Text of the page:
The traditional hostility between labor unions and the world of finance should not obscure their common interest in using financial tools in an expansive and creative way. We live in an age of financial capitalism, and the only intelligent way forward – for unions and other workers’ associations – is for these bodies to help their members make increasingly sophisticated use of the tools of risk management.
The traditional boundaries between labor and capital are becoming blurred. For example, companies increasingly augment standard wage packages with stock options, even for rank-and-file employees. In the United States, the Labor Department reports that in 2003, 14% of US workers in firms with 100 or more employees were offered stock options. Expect more such packages in the future.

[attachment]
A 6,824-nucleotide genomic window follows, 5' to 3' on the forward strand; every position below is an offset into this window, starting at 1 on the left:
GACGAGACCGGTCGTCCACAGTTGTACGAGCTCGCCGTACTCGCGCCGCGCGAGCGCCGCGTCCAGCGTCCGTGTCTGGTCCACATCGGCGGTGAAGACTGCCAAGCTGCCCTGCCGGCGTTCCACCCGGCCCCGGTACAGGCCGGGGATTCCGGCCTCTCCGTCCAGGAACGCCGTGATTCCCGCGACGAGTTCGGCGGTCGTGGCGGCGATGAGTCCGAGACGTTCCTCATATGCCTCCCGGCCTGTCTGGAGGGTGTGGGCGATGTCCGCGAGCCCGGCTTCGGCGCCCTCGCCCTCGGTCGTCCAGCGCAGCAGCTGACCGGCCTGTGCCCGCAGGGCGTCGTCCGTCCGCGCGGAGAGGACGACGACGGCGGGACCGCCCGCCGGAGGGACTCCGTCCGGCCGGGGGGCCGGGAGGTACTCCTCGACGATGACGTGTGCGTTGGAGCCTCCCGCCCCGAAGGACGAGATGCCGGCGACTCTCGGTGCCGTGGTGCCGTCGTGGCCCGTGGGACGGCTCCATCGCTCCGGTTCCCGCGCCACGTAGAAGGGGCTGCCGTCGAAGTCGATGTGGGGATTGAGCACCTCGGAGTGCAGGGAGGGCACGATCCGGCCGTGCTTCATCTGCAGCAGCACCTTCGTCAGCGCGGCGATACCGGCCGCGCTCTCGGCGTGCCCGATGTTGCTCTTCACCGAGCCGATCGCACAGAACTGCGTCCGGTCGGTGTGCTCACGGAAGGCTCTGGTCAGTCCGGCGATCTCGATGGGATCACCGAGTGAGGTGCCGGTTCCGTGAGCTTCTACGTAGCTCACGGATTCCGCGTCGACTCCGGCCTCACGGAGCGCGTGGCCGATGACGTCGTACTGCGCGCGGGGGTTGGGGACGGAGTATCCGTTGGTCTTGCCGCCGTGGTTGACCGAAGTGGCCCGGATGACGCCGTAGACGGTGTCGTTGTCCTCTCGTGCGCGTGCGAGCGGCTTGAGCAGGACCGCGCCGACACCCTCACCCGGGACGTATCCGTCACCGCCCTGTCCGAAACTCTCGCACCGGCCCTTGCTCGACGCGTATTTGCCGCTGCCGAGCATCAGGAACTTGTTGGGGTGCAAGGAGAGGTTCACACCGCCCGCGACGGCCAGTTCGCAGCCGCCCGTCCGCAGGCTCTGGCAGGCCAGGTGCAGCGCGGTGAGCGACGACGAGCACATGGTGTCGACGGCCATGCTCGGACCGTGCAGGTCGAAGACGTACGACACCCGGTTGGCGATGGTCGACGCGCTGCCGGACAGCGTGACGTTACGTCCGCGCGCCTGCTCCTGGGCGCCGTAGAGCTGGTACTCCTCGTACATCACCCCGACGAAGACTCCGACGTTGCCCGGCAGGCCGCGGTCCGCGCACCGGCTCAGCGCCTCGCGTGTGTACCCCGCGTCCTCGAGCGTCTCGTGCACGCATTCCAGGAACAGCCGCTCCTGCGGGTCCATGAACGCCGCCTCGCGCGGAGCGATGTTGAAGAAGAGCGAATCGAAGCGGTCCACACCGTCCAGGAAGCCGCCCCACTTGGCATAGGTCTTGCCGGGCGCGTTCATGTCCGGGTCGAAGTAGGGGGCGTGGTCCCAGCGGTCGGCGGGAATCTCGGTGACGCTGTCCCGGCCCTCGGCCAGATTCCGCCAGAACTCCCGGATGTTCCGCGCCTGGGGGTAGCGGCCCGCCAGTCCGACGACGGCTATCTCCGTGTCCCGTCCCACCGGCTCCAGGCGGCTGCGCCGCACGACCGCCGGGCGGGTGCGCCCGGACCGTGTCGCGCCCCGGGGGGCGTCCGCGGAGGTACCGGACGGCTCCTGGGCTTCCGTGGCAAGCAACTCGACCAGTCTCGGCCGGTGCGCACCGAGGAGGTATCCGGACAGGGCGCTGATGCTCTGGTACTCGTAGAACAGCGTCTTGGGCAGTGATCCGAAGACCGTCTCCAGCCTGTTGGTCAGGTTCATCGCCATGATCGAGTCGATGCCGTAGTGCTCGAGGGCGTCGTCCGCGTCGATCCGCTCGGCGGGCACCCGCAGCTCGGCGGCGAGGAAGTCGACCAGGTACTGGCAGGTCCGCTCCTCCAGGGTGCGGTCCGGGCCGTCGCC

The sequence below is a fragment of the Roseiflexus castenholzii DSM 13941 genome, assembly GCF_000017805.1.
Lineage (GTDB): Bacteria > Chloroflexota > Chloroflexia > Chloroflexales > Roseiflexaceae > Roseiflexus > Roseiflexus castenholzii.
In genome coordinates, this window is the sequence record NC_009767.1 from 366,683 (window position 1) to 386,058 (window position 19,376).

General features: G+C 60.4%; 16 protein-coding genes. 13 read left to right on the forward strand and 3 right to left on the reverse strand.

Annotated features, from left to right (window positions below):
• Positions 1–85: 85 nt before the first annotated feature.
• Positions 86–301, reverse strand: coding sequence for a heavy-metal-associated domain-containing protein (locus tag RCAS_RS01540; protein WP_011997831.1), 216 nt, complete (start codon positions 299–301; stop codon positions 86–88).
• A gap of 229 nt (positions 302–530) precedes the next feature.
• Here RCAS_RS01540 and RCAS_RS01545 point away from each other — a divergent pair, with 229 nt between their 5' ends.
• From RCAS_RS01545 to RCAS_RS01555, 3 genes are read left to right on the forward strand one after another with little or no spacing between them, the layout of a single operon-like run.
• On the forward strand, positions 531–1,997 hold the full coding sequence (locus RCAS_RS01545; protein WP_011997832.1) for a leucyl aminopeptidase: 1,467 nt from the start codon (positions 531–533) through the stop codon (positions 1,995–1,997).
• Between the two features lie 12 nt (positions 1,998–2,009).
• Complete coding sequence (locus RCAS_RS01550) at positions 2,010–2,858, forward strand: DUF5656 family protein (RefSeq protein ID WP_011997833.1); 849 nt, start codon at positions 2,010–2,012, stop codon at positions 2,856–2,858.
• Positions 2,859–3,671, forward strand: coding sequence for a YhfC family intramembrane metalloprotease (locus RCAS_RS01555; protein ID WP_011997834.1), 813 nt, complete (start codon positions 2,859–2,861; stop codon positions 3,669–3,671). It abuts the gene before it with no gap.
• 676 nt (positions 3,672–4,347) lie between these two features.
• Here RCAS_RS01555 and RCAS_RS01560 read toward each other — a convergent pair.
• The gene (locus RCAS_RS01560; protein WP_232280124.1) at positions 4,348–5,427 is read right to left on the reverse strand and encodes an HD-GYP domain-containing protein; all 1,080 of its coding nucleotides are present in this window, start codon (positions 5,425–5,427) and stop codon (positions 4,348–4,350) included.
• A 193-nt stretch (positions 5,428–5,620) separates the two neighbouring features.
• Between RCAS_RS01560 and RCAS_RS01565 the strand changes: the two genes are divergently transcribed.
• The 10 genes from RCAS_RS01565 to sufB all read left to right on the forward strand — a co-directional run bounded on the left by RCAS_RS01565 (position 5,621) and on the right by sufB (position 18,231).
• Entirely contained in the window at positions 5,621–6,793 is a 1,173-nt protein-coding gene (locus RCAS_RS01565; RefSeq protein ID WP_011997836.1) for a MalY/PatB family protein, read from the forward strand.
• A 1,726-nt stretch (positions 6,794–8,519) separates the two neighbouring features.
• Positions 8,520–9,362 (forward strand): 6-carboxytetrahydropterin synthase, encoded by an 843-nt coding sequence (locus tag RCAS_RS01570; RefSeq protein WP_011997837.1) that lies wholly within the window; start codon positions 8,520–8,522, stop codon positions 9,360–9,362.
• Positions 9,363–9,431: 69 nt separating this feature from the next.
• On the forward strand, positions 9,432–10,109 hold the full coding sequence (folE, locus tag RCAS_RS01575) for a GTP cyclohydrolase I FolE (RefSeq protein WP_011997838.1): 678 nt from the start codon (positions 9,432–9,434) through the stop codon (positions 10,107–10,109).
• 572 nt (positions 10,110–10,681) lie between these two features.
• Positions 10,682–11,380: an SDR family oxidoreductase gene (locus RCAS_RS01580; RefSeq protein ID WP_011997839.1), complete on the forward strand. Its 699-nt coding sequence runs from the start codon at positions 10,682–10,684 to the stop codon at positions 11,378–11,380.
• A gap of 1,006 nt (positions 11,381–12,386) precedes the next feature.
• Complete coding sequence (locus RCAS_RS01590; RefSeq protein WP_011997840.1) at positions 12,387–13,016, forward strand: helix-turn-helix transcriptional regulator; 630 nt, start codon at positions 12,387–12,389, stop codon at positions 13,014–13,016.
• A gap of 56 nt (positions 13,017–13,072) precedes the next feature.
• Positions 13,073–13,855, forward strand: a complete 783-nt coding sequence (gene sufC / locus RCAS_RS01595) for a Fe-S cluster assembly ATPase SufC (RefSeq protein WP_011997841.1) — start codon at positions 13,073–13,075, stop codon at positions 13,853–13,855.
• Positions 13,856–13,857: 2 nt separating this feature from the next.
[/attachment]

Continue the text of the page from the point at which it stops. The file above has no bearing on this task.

The problem is, most employees do not fully understand options or stocks and do not know how to evaluate them. A recent paper by MIT Professors Nittai Bergman and Derk Jenter suggests that management tends to award employee options when employees are excessively optimistic about the outlook for company stock – thereby in effect opportunistically substituting overpriced options for full pay.
Unions and workers associations are the natural vehicles to monitor such behavior, but they must invest in the expertise to do so effectively. They should not stand in the way of compensation that includes stock options, or that otherwise create financial risks for their employees. But they should make sure that such programs are administered in employees’ interest, because companies that encourage their employees to hold options or to invest directly in the company’s stock are asking them to take on some of the company’s risks.